Thread size Pitch, mm Drill size Thread type Coarse/Fine
M1.6 0.35 1.25 mm C
M1.8 0.35 1.45 mm C
M2 0.4 1.6 mm C
M2.2 0.45 1.75 mm C
M2.5 0.45 2.05 mm C
M3 0.5 2.5 mm C
M3.5 0.6 2.9 mm C
M4 0.7 3.3 mm C
M4 0.75 3.2 mm F
M4.5 0.75 3.7 mm C
M5 0.5 4.5 mm F
M5 0.8 4.2 mm C
M6 0.5 5.5 mm F
M6 0.75 5.2 mm F
M6 1 5 mm C
M6.3 1 5.3 mm F
M7 1 6 mm C
M8 0.5 7.5 mm F
M8 0.75 7.2 mm F
M8 1 6.9 mm F
M8 1.25 6.7 mm C
M9 1 8 mm F
M9 1.25 7.7 mm C
M10 1 8.9 mm F
M10 1.25 8.7 mm F
M10 1.5 8.5 mm C
M11 1 10 mm F
M11 1.5 9.5 mm C
M12 1 11 mm F
M12 1.25 10.8 mm F
M12 1.5 10.5 mm F
M12 1.75 10.2 mm C
M14 1 13 mm F
M14 1.25 12.8 mm F
M14 1.5 12.5 mm F
M14 2 12 mm C
M16 1 15 mm F
M16 1.5 14.5 mm F
M16 2 14 mm C
M18 1 17 mm F
M18 1.5 16.5 mm F
M18 2.5 15.5 mm C
M20 1 19 mm F
M20 1.5 47/64" F
M20 2.5 17.5 mm C
M22 1.5 20 mm F
M22 2.5 25/32" F
M24 1.5 57/64" F
M24 2 22 mm F
M24 3 21 mm C
M26 1.5 24.5 mm F
M27 1.5 1" F
M27 2 25 mm F
M27 3 24 mm C
M30 1.5 1 1/8" F
M30 2 28 mm F
M30 3.5 1 1/32" C
M33 2 31 mm F
M33 3.5 1 11/64" C
M35 1.5 33.5 mm F
M36 1.5 34.5 mm F
M36 2 34 mm F
M36 4 32 mm C

UNS thread chart

Thread size Drill size Drill size, decimal size equivalent Thread type
00-90 62 ga. 0.038" UNS
6-48 2.9 mm 0.1142" UNS
8-24 31 ga. 0.12" UNS
8-40 28 ga. 0.1405" UNS
10-28 23 ga. 0.154" UNS
10-36 20 ga. 0.161" UNS
10-40 20 ga. 0.161" UNS
10-48 18 ga. 0.1695" UNS
10-56 18 ga. 0.1695" UNS
12-36 12 ga. 0.189" UNS
3/16"-24 9/64" 0.147" UNS
3/16"-100 16 ga. 0.177" UNS
7/32"-32 13 ga. 0.185" UNS
1/4"-24 4 ga. 0.209" UNS
1/4"-27 3 ga. 0.213" UNS
1/4"-36 2 ga. 0.221" UNS
1/4"-40 2 ga. 0.221" UNS
1/4"-48 1 ga. 0.228" UNS
1/4"-56 1 ga. 0.228" UNS
1/4"-80 B 0.238" UNS
9/32"-32 1/4" 0.25" UNS
5/16"-20 G 0.261" UNS
5/16"-27 6.9 mm 0.2716" UNS
5/16"-28 J 0.277" UNS
5/16"-40 7.2 mm 0.2834" UNS
11/32"-32 5/16" 0.3125" UNS
3/8"-18 8.1 mm 0.3188" UNS
3/8"-20 8.2 mm 0.3228" UNS
3/8"-27 R 0.339" UNS
3/8"-28 R 0.339" UNS
3/8"-40 8.9 mm 0.3503" UNS
7/16"-16 9.5 mm 0.374" UNS
7/16"-18 9.6 mm 0.3779" UNS
7/16"-24 9.9 mm 0.3897" UNS
7/16"-27 10.2 mm 0.4015" UNS
7/16"-32 13/32" 0.4063" UNS
7/16"-40 10.5 mm 0.4134" UNS
15/32"-32 7/16" 0.4375" UNS
1/2"-12 10.5 mm 0.4134" UNS
1/2"-16 7/16" 0.4375" UNS
1/2"-18 11.2 mm 0.4409" UNS
1/2"-24 11.5 mm 0.4528" UNS
1/2"-27 11.5 mm 0.4528" UNS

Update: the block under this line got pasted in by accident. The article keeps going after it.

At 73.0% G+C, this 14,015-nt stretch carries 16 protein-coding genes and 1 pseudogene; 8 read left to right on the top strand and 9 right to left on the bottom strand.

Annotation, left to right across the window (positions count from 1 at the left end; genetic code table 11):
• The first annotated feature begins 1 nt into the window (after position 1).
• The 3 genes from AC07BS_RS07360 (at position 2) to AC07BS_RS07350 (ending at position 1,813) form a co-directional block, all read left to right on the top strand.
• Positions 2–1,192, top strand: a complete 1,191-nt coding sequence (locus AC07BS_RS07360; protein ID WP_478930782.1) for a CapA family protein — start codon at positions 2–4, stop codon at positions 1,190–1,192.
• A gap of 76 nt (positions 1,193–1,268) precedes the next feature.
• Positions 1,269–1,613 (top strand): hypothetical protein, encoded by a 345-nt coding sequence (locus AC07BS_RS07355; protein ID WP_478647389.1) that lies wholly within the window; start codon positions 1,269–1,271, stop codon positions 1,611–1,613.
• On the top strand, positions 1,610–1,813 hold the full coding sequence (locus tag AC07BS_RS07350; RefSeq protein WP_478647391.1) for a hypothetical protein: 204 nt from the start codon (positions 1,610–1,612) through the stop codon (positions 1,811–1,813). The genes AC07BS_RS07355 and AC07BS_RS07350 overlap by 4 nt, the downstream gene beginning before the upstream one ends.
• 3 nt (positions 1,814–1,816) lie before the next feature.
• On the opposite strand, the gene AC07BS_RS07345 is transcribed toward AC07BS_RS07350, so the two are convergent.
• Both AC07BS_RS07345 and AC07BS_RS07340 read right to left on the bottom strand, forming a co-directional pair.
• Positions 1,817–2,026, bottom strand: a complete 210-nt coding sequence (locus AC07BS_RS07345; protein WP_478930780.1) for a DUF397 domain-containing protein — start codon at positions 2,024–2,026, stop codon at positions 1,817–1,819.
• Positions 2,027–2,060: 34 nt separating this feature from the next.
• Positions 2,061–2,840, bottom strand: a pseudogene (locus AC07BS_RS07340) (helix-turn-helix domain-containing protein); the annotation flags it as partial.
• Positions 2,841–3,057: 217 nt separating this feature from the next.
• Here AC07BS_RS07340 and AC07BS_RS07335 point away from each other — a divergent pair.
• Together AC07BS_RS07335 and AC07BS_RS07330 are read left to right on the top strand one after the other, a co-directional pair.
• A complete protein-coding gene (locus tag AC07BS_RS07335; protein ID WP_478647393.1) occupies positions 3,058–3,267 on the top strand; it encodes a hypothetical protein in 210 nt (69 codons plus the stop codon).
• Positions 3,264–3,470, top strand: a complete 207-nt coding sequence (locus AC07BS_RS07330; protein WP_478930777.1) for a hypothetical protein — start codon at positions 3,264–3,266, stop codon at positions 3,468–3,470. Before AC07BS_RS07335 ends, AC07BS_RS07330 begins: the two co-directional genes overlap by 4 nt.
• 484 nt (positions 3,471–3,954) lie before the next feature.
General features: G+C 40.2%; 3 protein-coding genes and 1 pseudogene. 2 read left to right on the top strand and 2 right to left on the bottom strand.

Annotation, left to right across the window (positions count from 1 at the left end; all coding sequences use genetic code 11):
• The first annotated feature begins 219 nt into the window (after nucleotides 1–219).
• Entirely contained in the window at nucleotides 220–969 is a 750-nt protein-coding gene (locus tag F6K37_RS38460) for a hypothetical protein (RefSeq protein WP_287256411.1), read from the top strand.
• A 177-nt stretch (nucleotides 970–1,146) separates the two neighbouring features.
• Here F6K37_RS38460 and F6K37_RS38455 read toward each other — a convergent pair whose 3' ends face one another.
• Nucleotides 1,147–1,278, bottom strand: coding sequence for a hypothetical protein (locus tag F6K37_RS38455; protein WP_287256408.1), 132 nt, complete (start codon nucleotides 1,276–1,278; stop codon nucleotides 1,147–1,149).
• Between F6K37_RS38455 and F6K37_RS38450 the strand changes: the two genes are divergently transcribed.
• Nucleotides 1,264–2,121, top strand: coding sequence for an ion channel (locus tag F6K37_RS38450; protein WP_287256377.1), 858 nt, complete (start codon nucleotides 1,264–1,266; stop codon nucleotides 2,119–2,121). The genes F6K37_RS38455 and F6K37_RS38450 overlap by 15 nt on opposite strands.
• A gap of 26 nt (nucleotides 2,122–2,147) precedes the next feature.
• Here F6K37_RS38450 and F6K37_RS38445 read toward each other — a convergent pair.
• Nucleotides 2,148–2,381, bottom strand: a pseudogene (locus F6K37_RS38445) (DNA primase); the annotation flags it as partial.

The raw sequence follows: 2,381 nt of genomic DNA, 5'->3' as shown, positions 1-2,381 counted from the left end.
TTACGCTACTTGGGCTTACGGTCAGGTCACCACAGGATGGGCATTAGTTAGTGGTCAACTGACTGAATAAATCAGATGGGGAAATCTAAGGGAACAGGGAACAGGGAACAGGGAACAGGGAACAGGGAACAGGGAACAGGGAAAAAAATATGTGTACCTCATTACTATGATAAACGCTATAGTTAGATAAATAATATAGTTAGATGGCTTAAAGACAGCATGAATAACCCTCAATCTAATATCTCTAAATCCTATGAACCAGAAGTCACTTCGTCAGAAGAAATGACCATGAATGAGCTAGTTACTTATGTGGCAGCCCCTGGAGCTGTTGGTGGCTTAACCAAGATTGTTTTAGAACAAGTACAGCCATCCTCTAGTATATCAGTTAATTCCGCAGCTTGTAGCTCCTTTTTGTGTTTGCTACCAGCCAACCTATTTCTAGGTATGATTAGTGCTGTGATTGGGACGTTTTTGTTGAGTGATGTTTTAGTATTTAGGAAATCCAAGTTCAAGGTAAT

1/2"-32 15/32" 0.4688" UNS
1/2"-40 12 mm 0.4724" UNS
9/16"-16 1/2" 0.5" UNS
9/16"-20 33/64" 0.5156" UNS
9/16"-27 33/64" 0.5156" UNS
9/16"-32 17/32" 0.5313" UNS
5/8"-12 35/64" 0.5469" UNS
5/8"-16 9/16" 0.5625" UNS
5/8"-20 37/64" 0.5781" UNS
5/8"-27 37/64" 0.5781" UNS
5/8"-28 37/64" 0.5781" UNS
5/8"-32 19/32" 0.5938" UNS
11/16"-16 5/8" 0.625" UNS
11/16"-18 16 mm 0.6299" UNS
11/16"-20 41/64" 0.6406" UNS
11/16"-32 21/32" 0.6563" UNS
3/4"-12 16.5 mm 0.6496" UNS
3/4"-18 45/64" 0.7031" UNS
3/4"-24 45/64" 0.7031" UNS
3/4"-27 23/32" 0.7188" UNS
3/4"-32 23/32" 0.7188" UNS
13/16"-12 47/64" 0.7344" UNS
13/16"-16 3/4" 0.75" UNS
13/16"-18 19 mm 0.748" UNS
7/8"-12 51/64" 0.7969" UNS
7/8"-16 13/16" 0.8125" UNS
7/8"-18 53/64" 0.8281" UNS
7/8"-27 21 mm 0.8268" UNS
7/8"-32 27/32" 0.8438" UNS
15/16"-16 7/8" 0.875" UNS
1"-14 23.5 mm 0.9252" UNS
1"-16 15/16" 0.9375" UNS
1"-18 61/64" 0.9531" UNS
1"-24 61/64" 0.9531" UNS
1"-27 24.5 mm 0.9646" UNS
1"-32 31/32" 0.9688" UNS

NPT/NPS thread chart

Pipe size Thread type TPI Drill size Drill size, decimal size equivalent
1/16 NPT 27 C 0.242"
1/8 NPT 27 Q 0.332"
1/4 NPT 18 7/16" 0.4375"
3/8 NPT 18 9/16" 0.5625"
1/2 NPT 14 45/64" 0.7031"
3/4 NPT 14 29/32" 0.9063"
1 NPT 11 1/2 1 9/64" 1.1406"
1 1/4 NPT 11 1/2 1 31/64" 1.4844"
1 1/2 NPT 11 1/2 1 23/32" 1.7188"
2 NPT 11 1/2 2 3/16" 2.1875"
1/8 NPS 27 T 0.358"
1/4 NPS 18 15/32" 0.4688"
3/8 NPS 18 19/32" 0.5938"
1/2 NPS 14 19 mm 0.748"
3/4 NPS 14 61/64" 0.9531"
1 NPS 11 1/2 1 13/64" 1.2031"

BSPP/BPST thread chart

Pipe size Thread type TPI Drill size Drill size, decimal size equivalent
1/8 BSPP 28 8.8 mm 0.3464"
1/4 BSPP 19 11.8 mm 0.4645"
3/8 BSPP 19 15 mm 0.5905"
1/2 BSPP 14 19 mm 0.748"
3/4 BSPP 14 24 mm 0.9449"
1 BSPP 11 30 mm 1.1811"
1 1/4 BSPP 11 39.5 mm 1.5551"
1 1/2 BSPP 11 45 mm 1.7716"
2 BSPP 11 57 mm 2.244"
1/8 BSPT 28 8.4 mm 0.3307"
1/4 BSPT 19 11.2 mm 0.4409"
3/8 BSPT 19 14.5 mm 0.5709"
1/2 BSPT 14 18 mm 0.7087"
3/4 BSPT 14 22 mm 0.8661"
1 BSPT 11 30 mm 1.1811"
1 1/4 BSPT 11 38.5 mm 1.5157"
1 1/2 BSPT 11 44.5 mm 1.7519"
2 BSPT 11 56 mm 2.2047"

PG thread chart

Pipe size Thread type Drill size Drill size, decimal size equivalent
PG-7 PG 11.2 mm 0.4409"
PG-9 PG 35/64" 0.5468"
PG-11 PG 17.25 mm 0.6791"
PG-13.5 PG 3/4" 0.75"
PG-16 PG 21.25 mm 0.8366"
PG-21 PG 1 1/16" 1.0625"
PG-29 PG 1 13/32" 1.4063"
PG-36 PG 1 51/64" 1.7969"

Frequently asked questions

What are the three imperial measurements for threads?

Within the Unified Thread Series, you have UNC (coarse pitch), UNF (fine pitch) and UNEF (extra fine pitch).


Where can you place threads?

You can place threads nearly anywhere on your part, so long as it fits the needs of your final assembly. If there are obstructions to threads in your design, our DFM tool will flag it and you’ll have to amend where you place threads.


What are common design restrictions for threading?

Threads longer than 0.5 times the diameter of the hole do not actually add to the strength of the connection, so design threads with a maximum length of up to three times the hole diameter.


What are the most common threads we use at Hubs?

The most common type of threads are Metric threads (M), Unified threads (UN) and National Pipe threads (NPT).


How do you indicate threads on the Hubs quote builder?

As of now, when you need threads in your parts, indicate them on our platform with the toggle selector, and upload a technical drawing specifying thread type, size and parameters to define your threads.